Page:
Co-Chair

    Nona Minnifield Cheeks
    National Aeronautics and Space Administration (NASA)/Goddard Space Flight CenterUnited States

    Olga Bannova
    University of HoustonUnited States

    Rapporteur

    Anna Barbara Imhof
    Liquifer Systems Group (LSG)Austria

    E5.3. Contemporary Arts Practice and Outer Space: A Multi-Disciplinary Approach

    Since the late 1970s a number of artists have been negotiating access to space facilities and organisations, critiquing or making experiential the exploration and utilisation of space, or re-purposing space technology, materials or data independently or in direct exchange with the space sector. Today this practice is branching into a several directions, ranging from performance, installation, video, or conceptual work situated in the space or space analogous environments themselves, to commercial gallery contexts and the realm of participation and public engagement with science. This session addresses the practice of contemporary artists who have developed new ways to appropriate space for their work, the conceptual and practical foundations of their engagement, and the implications of this emerging aesthetic paradigm for both the fields of space and art. Submissions are welcome from artists and art historians, and from space industry and space agency representatives as well as from the cultural sector facilitating or programming related projects crossing over the increasingly blurred boundaries of creative practice.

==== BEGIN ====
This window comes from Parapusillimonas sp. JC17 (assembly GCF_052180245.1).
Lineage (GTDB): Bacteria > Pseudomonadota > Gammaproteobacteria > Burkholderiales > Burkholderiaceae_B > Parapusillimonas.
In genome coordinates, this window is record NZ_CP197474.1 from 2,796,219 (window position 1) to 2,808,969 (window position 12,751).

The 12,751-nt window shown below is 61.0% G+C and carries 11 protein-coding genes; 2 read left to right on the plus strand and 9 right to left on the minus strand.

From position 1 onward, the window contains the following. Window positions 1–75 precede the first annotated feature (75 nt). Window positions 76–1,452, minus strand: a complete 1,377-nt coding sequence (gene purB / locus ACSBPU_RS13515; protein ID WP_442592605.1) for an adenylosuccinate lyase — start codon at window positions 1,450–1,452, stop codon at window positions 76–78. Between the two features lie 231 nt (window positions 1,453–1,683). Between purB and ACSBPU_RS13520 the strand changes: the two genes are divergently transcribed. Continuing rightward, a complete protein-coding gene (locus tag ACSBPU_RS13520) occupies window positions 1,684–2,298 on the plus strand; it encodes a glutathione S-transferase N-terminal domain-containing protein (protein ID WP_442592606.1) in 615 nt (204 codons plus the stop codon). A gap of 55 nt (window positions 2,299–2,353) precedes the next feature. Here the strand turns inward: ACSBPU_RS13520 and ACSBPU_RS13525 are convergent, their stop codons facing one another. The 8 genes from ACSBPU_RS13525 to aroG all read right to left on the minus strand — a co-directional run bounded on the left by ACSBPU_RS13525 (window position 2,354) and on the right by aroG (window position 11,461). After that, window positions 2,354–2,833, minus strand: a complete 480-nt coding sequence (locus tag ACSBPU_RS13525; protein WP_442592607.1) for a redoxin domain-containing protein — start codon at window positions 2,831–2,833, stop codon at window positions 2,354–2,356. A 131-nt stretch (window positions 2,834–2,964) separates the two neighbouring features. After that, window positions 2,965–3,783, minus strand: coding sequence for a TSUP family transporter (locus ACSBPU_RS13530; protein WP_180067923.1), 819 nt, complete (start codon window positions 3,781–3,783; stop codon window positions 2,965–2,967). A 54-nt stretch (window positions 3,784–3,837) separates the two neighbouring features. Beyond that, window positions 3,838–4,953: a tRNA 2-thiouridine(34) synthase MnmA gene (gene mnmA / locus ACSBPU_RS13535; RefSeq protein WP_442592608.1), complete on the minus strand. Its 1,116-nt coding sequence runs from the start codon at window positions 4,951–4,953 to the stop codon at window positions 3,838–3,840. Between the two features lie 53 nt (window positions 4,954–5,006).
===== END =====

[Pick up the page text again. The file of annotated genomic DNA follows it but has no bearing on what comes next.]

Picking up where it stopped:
Co-Chair

    Richard Clar
    Art TechnologiesUnited States

    Tibor Balint
    Jet Propulsion LaboratoryUnited States

    Rapporteur

    Ioannis Michaloudis
    Charles Darwin UniversityAustralia

    E5.4. Space Assets and Disaster Management

    This session will explore the role space assets can play in situations requiring disaster management and emergency response. Papers will discuss how space assets and applications can be brought to bear to assist with situation monitoring and assessment, shortening response times and mitigating impact on affected populations.

    Co-Chair

    Geoffrey Languedoc
    Canadian Aeronautics & Space Institute (CASI)Canada

    Jillianne Pierce
    Space FloridaUnited States

    E5.5. Space Societies, Professional Associations and Museums